I knew that the old ways of “the block” would not cut it. It was a growing and maturing process, not without its stumbles and pitfalls. I struggled early on dealing with how to stay true to my roots while navigating college and the business world thereafter. Not having a blueprint for this eventually led to the creation Mr. Refined as an online lifestyle platform to guide men from who they are today to better state of living. Mr. Refined is my story as a Harlem native, first generation college and MBA graduate. Mr. Refined is an incarnation of my transformation in style and professional stature from Harlem’s Sugar Hill to Westchester to Wall Street. It is how I learned to assimilate without forgetting where I came from.
However, assimilation and an MBA still does not shield me from being profiled and targeted by police. I am still subjected to the dehumanizing experience of police randomly stopping me for being black and walking in my neighborhood or any neighborhood where I do not “look like I belong.” We need to change the perception. Let’s all come together for real change. Change like this starts from the inside. If we will not do it, “they” will not do it for us.
What does real change look like? It resembles being an active part of the community. This can take many forms. However, soup kitchens and painting a few playgrounds is not enough. If we do not instill the value of life in our youth, then our current actions in response to Ferguson is simply a band-aid on the gunshot wounds of those injured and killed in our communities. Mentoring programs and true community outreach are what we need. We need to get back to, “Each One Teach One.” We need hands-on support for students navigating the education system. Families and organizations in the neighborhoods need volunteers willing to invest their experience back in the community. Programs like iMentor, where I volunteer, work with at-risk high school youth to help them get into college. Organizations like the National Urban League bring together professionals of color from various industries to make an impact in the community.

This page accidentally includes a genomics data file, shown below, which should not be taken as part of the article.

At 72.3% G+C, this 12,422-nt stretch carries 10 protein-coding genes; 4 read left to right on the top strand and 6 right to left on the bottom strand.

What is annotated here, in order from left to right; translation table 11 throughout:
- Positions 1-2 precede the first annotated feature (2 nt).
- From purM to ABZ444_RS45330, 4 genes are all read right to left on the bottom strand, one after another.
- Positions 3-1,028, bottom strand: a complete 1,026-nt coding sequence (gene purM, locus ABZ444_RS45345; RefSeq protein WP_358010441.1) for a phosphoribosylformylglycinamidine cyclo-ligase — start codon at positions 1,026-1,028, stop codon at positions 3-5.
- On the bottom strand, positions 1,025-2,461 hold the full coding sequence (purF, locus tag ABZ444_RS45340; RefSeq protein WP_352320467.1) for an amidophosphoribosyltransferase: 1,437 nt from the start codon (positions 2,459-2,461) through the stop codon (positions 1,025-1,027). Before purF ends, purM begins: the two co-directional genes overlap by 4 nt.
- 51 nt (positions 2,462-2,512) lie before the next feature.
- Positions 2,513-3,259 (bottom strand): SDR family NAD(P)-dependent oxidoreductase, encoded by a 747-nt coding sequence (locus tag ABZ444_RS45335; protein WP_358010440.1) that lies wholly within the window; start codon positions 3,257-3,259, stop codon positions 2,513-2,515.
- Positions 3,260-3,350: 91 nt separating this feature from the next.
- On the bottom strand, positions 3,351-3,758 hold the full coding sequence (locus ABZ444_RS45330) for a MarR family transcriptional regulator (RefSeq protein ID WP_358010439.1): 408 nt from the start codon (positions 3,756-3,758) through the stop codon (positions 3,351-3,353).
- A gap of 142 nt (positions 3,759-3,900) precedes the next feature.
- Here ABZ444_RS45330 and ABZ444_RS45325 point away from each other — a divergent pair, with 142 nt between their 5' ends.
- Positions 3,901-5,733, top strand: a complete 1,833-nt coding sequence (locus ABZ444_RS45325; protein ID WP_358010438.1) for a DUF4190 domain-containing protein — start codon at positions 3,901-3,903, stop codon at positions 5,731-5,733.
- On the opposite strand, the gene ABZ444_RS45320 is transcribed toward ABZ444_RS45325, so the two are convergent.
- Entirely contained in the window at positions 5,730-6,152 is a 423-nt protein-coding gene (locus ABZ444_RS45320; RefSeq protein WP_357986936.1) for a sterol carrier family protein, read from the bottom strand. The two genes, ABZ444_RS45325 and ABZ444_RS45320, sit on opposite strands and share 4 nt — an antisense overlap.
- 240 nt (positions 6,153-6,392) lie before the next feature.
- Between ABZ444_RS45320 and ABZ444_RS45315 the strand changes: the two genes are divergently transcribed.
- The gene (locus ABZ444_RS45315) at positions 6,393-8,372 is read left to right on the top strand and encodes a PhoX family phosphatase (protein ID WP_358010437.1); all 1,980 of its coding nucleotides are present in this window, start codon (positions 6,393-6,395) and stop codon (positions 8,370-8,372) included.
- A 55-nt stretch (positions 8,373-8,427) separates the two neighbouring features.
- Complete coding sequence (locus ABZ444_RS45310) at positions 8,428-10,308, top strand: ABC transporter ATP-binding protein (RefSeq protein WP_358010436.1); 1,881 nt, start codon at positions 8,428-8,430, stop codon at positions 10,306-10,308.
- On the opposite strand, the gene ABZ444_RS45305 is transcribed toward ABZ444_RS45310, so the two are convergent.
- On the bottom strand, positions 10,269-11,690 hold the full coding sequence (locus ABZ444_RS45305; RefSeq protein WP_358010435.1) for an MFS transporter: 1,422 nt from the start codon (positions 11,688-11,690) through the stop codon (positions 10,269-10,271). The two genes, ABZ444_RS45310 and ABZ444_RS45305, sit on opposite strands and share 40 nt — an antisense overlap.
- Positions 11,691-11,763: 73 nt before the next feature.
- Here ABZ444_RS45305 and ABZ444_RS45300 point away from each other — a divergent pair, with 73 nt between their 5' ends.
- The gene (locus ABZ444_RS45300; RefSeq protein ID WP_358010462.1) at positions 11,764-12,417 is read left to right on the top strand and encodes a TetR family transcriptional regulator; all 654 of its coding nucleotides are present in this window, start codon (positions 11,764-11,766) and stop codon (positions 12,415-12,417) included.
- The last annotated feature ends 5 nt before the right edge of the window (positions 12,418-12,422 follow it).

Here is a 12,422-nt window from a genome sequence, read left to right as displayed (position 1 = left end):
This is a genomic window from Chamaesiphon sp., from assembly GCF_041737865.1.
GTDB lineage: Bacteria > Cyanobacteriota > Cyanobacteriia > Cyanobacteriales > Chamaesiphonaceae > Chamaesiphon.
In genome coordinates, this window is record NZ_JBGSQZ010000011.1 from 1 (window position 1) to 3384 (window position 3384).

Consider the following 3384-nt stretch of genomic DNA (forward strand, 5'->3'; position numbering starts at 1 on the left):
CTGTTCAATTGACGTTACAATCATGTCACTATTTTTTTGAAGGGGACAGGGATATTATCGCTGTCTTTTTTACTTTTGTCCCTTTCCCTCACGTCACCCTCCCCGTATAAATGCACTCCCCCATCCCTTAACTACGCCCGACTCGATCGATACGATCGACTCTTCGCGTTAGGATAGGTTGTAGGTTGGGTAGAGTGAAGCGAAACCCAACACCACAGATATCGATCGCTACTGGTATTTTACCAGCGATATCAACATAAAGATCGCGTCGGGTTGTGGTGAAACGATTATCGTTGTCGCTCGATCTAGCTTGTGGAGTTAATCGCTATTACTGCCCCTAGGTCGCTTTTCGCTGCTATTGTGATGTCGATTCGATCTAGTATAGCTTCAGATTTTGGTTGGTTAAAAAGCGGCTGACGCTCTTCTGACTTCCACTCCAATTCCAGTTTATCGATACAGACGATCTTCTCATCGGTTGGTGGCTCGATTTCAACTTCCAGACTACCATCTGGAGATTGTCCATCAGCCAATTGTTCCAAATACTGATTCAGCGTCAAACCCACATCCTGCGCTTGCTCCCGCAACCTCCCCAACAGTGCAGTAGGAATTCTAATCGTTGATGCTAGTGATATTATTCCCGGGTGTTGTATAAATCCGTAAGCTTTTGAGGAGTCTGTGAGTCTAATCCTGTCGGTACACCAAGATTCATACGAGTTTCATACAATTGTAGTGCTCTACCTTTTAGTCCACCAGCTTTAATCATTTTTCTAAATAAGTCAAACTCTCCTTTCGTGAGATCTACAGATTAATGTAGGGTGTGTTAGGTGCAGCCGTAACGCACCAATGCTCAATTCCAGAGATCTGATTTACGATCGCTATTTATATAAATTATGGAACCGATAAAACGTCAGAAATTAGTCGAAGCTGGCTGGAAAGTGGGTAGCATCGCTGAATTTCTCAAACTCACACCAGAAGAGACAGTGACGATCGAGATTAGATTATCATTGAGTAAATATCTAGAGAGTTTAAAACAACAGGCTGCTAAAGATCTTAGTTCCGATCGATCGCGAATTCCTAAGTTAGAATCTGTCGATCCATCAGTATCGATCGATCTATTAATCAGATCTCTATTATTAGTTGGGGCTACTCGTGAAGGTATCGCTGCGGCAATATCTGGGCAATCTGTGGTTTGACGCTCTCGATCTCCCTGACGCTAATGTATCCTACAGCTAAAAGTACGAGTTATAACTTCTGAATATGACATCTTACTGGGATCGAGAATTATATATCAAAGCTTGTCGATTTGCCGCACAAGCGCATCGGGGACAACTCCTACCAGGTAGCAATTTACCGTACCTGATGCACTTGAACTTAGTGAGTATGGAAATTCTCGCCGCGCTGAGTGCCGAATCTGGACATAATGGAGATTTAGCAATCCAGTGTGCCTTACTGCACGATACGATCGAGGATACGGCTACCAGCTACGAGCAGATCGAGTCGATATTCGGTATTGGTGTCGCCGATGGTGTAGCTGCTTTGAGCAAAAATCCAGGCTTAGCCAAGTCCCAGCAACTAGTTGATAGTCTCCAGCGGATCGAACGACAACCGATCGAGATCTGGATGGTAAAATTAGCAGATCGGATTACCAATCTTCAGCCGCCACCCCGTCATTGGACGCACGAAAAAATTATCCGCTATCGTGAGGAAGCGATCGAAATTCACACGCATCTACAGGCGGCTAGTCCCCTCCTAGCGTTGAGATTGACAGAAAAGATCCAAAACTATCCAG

Unfortunately, Michael Brown, Trayvon Martin, and Sean Bell keep happening to us. When do we take a stand? Not just in the sense of rallies and protests, but in our everyday lives. What we share on social media, the pictures, the stories, and businesses we support matter. What happened after Barneys? People are still shopping there.
When will we make a consistent choice to support homegrown community enterprises? We need to change the images that our youth see and the light the media portrays us in. We need to create and support our own media channels, businesses, and community organizations. Gentrification is only bad for those who do not think progressively and take advantage. There is a level of information asymmetry when it comes to matters of real estate, finance, legal, etc. However, there are enough college-educated folk in the neighborhood who can make a difference. We need to re-invest in “the blocks” that raised us and made us strong, persistent, and entrepreneurial in college and life. It starts with us.